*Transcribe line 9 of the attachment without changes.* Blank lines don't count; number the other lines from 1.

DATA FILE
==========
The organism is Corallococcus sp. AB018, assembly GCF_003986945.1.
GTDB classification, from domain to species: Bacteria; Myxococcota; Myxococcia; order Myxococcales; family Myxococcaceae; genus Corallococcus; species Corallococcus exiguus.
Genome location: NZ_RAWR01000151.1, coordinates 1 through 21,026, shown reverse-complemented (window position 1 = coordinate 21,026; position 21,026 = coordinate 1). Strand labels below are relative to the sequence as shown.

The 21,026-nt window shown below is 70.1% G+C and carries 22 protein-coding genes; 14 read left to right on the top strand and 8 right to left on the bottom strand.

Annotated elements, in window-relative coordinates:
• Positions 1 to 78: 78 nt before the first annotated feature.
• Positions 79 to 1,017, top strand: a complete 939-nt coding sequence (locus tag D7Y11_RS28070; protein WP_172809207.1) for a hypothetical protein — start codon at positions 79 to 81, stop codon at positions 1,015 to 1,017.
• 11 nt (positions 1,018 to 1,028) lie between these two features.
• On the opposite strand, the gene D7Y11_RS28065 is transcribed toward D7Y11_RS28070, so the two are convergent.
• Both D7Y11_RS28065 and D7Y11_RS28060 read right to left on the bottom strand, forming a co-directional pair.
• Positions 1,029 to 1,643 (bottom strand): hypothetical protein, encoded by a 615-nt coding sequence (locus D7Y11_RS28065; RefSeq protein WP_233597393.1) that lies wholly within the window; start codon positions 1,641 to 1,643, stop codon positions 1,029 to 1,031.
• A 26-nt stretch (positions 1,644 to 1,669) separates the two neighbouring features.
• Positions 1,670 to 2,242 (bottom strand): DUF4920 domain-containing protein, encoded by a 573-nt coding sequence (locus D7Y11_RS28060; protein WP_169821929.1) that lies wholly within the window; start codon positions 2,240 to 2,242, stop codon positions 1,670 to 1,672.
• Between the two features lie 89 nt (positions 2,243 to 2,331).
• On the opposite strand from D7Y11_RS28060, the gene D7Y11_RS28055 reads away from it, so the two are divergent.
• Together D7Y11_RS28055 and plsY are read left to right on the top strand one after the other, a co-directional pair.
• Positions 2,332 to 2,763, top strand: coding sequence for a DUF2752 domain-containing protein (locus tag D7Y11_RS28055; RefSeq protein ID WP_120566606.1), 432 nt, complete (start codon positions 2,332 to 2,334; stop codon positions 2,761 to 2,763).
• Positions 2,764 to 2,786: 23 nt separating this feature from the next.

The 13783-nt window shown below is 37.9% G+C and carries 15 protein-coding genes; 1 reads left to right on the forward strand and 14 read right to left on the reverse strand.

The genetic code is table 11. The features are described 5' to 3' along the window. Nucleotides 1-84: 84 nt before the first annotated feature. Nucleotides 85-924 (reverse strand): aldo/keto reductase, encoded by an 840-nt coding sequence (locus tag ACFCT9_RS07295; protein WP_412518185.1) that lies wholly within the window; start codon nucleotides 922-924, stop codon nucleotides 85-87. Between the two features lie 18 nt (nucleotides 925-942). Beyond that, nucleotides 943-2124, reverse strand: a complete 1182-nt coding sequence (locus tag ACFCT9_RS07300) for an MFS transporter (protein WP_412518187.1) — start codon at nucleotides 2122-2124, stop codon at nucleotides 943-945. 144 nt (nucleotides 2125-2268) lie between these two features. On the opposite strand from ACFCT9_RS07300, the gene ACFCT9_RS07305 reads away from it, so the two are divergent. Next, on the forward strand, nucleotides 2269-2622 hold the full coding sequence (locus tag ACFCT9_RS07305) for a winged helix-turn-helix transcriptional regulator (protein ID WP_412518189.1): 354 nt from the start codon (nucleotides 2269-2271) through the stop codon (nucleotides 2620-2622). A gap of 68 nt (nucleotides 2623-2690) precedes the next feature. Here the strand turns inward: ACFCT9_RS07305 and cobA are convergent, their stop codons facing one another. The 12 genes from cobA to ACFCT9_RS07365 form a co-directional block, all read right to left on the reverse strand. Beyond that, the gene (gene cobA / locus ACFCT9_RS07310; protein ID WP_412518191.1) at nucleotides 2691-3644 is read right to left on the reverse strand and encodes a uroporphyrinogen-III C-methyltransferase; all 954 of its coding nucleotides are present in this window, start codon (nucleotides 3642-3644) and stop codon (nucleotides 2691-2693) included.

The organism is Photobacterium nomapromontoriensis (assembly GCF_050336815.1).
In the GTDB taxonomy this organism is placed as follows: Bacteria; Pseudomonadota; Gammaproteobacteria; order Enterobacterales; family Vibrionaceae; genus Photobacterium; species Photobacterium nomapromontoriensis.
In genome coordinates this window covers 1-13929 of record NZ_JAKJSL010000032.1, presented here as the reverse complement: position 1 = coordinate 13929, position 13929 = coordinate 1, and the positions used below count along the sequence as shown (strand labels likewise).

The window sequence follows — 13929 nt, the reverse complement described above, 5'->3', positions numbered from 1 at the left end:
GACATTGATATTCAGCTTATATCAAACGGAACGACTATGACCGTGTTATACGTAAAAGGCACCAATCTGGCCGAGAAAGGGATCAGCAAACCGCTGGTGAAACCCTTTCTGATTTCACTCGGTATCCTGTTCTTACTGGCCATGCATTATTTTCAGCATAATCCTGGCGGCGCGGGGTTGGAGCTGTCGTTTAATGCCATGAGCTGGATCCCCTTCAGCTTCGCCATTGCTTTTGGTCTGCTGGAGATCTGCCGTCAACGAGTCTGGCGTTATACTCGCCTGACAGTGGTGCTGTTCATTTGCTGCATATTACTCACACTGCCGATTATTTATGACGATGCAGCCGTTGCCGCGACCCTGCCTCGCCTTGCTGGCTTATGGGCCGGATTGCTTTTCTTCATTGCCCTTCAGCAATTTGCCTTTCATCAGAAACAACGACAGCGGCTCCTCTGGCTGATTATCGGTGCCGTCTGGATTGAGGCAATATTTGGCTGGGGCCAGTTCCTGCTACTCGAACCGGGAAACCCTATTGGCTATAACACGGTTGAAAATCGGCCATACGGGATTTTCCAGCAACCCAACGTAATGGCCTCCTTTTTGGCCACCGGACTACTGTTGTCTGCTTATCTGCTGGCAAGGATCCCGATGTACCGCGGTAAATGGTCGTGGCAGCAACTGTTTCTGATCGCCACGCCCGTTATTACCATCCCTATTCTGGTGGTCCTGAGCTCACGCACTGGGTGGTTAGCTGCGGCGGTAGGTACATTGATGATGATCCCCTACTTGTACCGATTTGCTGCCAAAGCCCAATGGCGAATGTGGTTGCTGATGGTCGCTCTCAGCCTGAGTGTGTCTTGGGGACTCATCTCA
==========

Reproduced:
• On the opposite strand, the gene D7Y11_RS28065 is transcribed toward D7Y11_RS28070, so the two are convergent.